British Airways faces record data breach fine
British Airways is set to receive the largest ever fine for a data breach. The proposed £183.39 million fine surrounds breaches of its security systems for customers’ data.
The Information Commissioner’s Office (“ICO”) confirmed its intention to fine British Airways on Monday 8 July. This is the first publicised fine from the ICO under the GPDR.
The breach arose following sophisticated hackers attacking British Airways’ website. User traffic to its website and mobile app was diverted to a fraudulent site. On this false site, attackers harvested customers’ information. Various customer details were compromised, including login details, payment card details and travel arrangements.
British Airways disclosed the incident to the ICO on 6 September 2018. The ICO’s findings suggest that data had been compromised since around June 2018.
Under the GDPR, the maximum penalty is €20 million or 4% of annual global turnover (whichever is higher). £183 million is around 1.5% of British Airways’ global turnover in 2017.
British Airways now has 28 days to appeal and make representations before the sanction is finalised.
We have seen the ICO flex its muscles more in recent months when issuing fines. However, until now these fines have been under the Data Protection Act 1998 (where the maximum fine was £500,000). This is the first time we have seen the ICO set to utilise new higher penalties under GDPR.
Earlier this year we saw the French data regulator CNIL hit Google with a €50 million fine. This shows how data regulators across Europe are willing to utilise their increased powers if required.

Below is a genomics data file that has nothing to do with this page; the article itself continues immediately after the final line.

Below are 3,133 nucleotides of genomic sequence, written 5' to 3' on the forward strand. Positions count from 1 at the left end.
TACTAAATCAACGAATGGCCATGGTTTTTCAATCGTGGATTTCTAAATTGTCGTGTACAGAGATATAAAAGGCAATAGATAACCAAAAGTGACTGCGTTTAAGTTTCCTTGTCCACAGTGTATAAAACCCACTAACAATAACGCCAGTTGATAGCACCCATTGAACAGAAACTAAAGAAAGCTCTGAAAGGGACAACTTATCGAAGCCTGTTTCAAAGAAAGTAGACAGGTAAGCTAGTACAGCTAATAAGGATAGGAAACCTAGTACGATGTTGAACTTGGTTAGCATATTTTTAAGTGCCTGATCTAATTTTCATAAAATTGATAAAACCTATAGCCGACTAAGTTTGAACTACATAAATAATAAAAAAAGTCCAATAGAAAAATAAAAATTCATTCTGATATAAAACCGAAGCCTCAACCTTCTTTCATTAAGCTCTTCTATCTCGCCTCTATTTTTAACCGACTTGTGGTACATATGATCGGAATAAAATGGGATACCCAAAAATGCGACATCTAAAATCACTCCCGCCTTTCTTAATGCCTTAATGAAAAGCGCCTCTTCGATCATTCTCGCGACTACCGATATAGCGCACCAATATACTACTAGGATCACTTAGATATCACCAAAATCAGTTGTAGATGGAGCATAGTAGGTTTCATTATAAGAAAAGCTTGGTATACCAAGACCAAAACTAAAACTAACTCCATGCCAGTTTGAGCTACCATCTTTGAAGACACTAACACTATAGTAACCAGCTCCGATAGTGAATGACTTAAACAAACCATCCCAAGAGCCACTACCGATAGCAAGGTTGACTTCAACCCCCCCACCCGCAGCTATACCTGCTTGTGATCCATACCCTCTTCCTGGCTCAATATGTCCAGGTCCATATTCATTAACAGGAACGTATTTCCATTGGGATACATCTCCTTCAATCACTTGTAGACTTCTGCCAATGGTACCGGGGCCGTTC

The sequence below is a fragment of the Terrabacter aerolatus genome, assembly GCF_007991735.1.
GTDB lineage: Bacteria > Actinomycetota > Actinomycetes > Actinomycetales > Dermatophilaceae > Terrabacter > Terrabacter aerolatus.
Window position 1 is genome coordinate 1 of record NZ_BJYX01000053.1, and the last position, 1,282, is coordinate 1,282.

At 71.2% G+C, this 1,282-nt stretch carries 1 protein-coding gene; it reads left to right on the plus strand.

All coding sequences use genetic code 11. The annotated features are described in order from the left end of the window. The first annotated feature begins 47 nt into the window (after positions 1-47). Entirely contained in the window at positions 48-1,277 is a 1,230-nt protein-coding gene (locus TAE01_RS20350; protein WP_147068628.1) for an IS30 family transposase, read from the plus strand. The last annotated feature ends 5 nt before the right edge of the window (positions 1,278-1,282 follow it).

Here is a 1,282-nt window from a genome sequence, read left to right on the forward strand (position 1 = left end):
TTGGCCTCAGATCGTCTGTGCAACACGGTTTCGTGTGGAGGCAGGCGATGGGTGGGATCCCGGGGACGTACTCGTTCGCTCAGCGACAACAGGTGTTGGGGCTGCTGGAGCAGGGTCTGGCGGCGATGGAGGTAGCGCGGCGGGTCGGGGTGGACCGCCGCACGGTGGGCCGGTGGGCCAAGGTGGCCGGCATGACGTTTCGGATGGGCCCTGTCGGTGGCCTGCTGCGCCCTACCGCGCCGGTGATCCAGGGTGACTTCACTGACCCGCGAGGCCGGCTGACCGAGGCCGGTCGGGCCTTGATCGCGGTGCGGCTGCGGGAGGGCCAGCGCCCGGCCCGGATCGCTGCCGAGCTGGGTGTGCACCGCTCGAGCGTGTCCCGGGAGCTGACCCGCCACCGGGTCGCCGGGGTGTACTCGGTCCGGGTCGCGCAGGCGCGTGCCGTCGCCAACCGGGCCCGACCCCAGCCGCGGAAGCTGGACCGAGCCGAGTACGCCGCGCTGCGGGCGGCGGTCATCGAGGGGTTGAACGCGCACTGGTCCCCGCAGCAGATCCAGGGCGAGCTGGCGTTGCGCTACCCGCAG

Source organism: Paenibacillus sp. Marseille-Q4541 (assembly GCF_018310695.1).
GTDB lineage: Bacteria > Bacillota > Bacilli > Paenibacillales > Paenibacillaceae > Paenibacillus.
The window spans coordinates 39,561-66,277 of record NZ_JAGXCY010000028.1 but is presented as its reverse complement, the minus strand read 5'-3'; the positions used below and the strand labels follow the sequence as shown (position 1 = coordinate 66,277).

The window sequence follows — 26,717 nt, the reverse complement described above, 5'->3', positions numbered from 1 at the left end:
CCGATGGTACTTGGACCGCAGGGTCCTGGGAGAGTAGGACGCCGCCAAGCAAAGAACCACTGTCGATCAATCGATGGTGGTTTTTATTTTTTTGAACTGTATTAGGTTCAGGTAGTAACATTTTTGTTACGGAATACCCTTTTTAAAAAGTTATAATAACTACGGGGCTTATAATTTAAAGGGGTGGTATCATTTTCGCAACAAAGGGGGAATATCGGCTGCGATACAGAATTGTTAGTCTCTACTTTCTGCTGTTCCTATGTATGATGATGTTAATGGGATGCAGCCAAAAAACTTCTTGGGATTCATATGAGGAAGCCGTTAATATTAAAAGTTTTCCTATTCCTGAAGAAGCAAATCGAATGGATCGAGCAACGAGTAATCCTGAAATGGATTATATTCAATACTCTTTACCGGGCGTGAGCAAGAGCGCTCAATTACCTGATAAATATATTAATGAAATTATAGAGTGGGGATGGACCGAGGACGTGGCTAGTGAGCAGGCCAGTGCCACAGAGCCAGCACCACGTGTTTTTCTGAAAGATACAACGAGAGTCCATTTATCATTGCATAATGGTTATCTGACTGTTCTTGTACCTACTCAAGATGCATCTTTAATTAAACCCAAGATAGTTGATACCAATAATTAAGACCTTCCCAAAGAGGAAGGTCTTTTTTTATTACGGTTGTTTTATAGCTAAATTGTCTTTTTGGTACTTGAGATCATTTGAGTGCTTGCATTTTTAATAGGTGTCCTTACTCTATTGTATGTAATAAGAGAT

Since the GDPR’s introduction, the number of complaints (by individuals) and reported security breaches (by organisations) to the ICO have increased significantly. The ICO‘s workload has therefore increased and we can expect it to publish more decisions under GDPR.
While the penalty imposed on British Airways was less than the maximum available (and at 1.5% of annual global turnover is less than half the maximum), it demonstrates that organisations can face huge fines for data security breaches. In its report, the ICO noted that British Airways had cooperated with the investigations and made improvements to its security systems. However, this was not enough to escape a substantial fine.
British Airways also faced high media attention when it notified the security breach in September, which shows how brand reputation is also a key factor.
Organisations need to continually monitor their security mechanisms. Compliance is an ongoing process, so even if they took measures in preparation for 25 May 2018, they need to keep these under review. This latest notice should act as a wake-up call to organisations to ensure their systems are up to date in order to avoid these increased penalties.
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